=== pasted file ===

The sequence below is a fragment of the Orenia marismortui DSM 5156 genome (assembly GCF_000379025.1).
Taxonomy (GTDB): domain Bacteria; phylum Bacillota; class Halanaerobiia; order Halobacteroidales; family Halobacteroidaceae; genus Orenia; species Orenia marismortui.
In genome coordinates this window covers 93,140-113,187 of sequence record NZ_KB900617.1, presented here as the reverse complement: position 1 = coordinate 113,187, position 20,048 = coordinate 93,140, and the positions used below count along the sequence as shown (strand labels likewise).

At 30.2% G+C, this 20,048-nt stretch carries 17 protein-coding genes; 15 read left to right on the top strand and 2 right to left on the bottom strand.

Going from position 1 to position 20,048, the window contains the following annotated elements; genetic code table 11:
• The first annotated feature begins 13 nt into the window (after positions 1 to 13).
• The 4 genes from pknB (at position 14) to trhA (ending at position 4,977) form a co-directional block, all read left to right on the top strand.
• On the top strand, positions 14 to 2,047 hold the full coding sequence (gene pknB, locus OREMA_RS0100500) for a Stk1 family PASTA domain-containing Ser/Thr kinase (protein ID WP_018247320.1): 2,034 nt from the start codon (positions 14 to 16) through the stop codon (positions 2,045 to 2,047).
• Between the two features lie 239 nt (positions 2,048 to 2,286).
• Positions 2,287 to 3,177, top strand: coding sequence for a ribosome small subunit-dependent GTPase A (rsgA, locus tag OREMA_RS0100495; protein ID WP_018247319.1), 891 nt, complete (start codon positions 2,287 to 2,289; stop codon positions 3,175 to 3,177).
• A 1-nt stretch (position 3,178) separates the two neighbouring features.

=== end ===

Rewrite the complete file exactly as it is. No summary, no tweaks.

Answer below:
The sequence below is a fragment of the Orenia marismortui DSM 5156 genome (assembly GCF_000379025.1).
Taxonomy (GTDB): domain Bacteria; phylum Bacillota; class Halanaerobiia; order Halobacteroidales; family Halobacteroidaceae; genus Orenia; species Orenia marismortui.
In genome coordinates this window covers 93,140-113,187 of sequence record NZ_KB900617.1, presented here as the reverse complement: position 1 = coordinate 113,187, position 20,048 = coordinate 93,140, and the positions used below count along the sequence as shown (strand labels likewise).

At 30.2% G+C, this 20,048-nt stretch carries 17 protein-coding genes; 15 read left to right on the top strand and 2 right to left on the bottom strand.

Going from position 1 to position 20,048, the window contains the following annotated elements; genetic code table 11:
• The first annotated feature begins 13 nt into the window (after positions 1 to 13).
• The 4 genes from pknB (at position 14) to trhA (ending at position 4,977) form a co-directional block, all read left to right on the top strand.
• On the top strand, positions 14 to 2,047 hold the full coding sequence (gene pknB, locus OREMA_RS0100500) for a Stk1 family PASTA domain-containing Ser/Thr kinase (protein ID WP_018247320.1): 2,034 nt from the start codon (positions 14 to 16) through the stop codon (positions 2,045 to 2,047).
• Between the two features lie 239 nt (positions 2,048 to 2,286).
• Positions 2,287 to 3,177, top strand: coding sequence for a ribosome small subunit-dependent GTPase A (rsgA, locus tag OREMA_RS0100495; protein ID WP_018247319.1), 891 nt, complete (start codon positions 2,287 to 2,289; stop codon positions 3,175 to 3,177).
• A 1-nt stretch (position 3,178) separates the two neighbouring features.